Tory focus threatening to bankrupt Canada, Ignatieff says

TORONTO — Liberal Leader Michael Ignatieff is accusing his Conservative rivals of putting “jets and jails” and corporate tax cuts ahead of ordinary Canadians.

Liberal leader Michael Ignatieff poses for a photo with the owner of a dumpling shop and candidate Christine Innes as he campaigns in Toronto's Chinatown Monday

Liberal leader Michael Ignatieff poses for a photo with the owner of a dumpling shop and candidate Christine Innes as he campaigns in Toronto's Chinatown Monday

TORONTO — Liberal Leader Michael Ignatieff is accusing his Conservative rivals of putting “jets and jails” and corporate tax cuts ahead of ordinary Canadians.

Promising the full Liberal platform within a week, Ignatieff said Monday

Stephen Harper is refusing to come clean about the spiralling cost of a Tory plan to buy as many as 65 new F-35 fighter jets, Ignatieff said Monday as he promised to unveil the full Liberal campaign platform within the next week.

Ignatieff also accused the prime minister of being out of step with Canadian priorities by spending on expanded prisons and costly corporate tax cuts, running the country into a record deficit.

“They spent all kinds of money to put us into a deficit before the recession,” Ignatieff told a news conference in Toronto.

“We found ourselves confronting a record deficit. We feel that the economic management by Mr. Harper is bad. We have to choose a different way for Canada, economically speaking.”

Ignatieff cited last summer’s costly G8-G20 meetings in Toronto and Huntsville, Ont., as a symbol of Tory “contempt,” calling them an embarrassment to Canadians.

He added the Liberal plan would cost less than the Conservative budget — but he offered little in the way of specifics.

Senior Liberals travelling with Ignatieff say they plan to make a “costed” announcement each day leading up to the day the platform comes out. It’s a page from the 2006 Conservative playbook, in which the Tories came out of the gate with a campaign pledge each morning.

Liberal aides won’t say much about the announcements, other than that they are family-focused.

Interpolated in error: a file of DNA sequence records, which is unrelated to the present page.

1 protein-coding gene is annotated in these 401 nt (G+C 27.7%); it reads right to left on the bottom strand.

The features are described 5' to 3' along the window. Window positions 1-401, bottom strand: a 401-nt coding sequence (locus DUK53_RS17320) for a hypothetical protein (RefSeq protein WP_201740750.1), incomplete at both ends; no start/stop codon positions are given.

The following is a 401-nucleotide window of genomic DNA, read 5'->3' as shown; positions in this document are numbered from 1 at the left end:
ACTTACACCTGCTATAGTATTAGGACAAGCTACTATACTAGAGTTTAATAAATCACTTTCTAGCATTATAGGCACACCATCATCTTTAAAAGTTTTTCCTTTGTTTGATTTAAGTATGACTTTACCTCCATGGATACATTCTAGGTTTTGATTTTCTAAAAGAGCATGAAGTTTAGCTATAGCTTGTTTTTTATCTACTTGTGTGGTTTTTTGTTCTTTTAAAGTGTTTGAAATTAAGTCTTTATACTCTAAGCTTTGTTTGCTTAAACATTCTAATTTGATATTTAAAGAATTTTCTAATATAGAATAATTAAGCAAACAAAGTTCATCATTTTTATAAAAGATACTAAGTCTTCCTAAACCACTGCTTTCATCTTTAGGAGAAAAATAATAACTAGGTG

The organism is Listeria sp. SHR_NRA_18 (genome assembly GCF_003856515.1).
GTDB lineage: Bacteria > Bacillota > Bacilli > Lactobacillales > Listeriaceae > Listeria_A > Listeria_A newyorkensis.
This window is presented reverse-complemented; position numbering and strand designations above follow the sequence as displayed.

For the third straight day, Ignatieff also denied Harper’s claim the Liberals would form a coalition government with the New Democrats.

“No coalition,” he said. “You vote Liberal, you get a Liberal government.”

Prior to meeting with Chinese-Canadian business leaders, Ignatieff also attacked Harper’s immigration record. He referenced a letter in which Immigration Minister Jason Kenney sought donations for a “Conservative Ethnic Paid Media Strategy.”

He also took exception to a question about trying to shore up Liberal votes in multicultural communities.

“The word ’ethnic vote’ — spare us this,” Ignatieff said. “I don’t think it treats people with respect. These are Canadians.

“I’m going out there and saying, ’a Canadian is a Canadian is a Canadian, come on into the big red tent.”’

What is clear is that the Liberals want the Toronto-area vote.

The former Liberal bastion around the downtown core has been slowly turning blue. Last fall, right-wing city councillor Rob Ford tapped into a desire among Toronto voters for reined-in government spending to become mayor of one of Canada’s most liberal cities.

Ontario’s Progressive Conservatives are trying to tap that same vein of voter anger ahead of this fall’s provincial vote. Many polls put the provincial Tories ahead of Premier Dalton McGuinty’s Liberal government.

Whether vote-rich Toronto is becoming more conservative or simply reacting to high-spending governments is something the federal Liberals are trying to determine.

The Liberal party, meanwhile, launched a series of TV ads on the weekend that “speak directly to Canadians from vibrant communities that will define our country’s economic and cultural future.”

The series depicts “ordinary” Canadians speaking in a variety of languages, including Urdu, Hindi, Cantonese and Mandarin. The two ads launched Saturday are in Punjabi and Portuguese.

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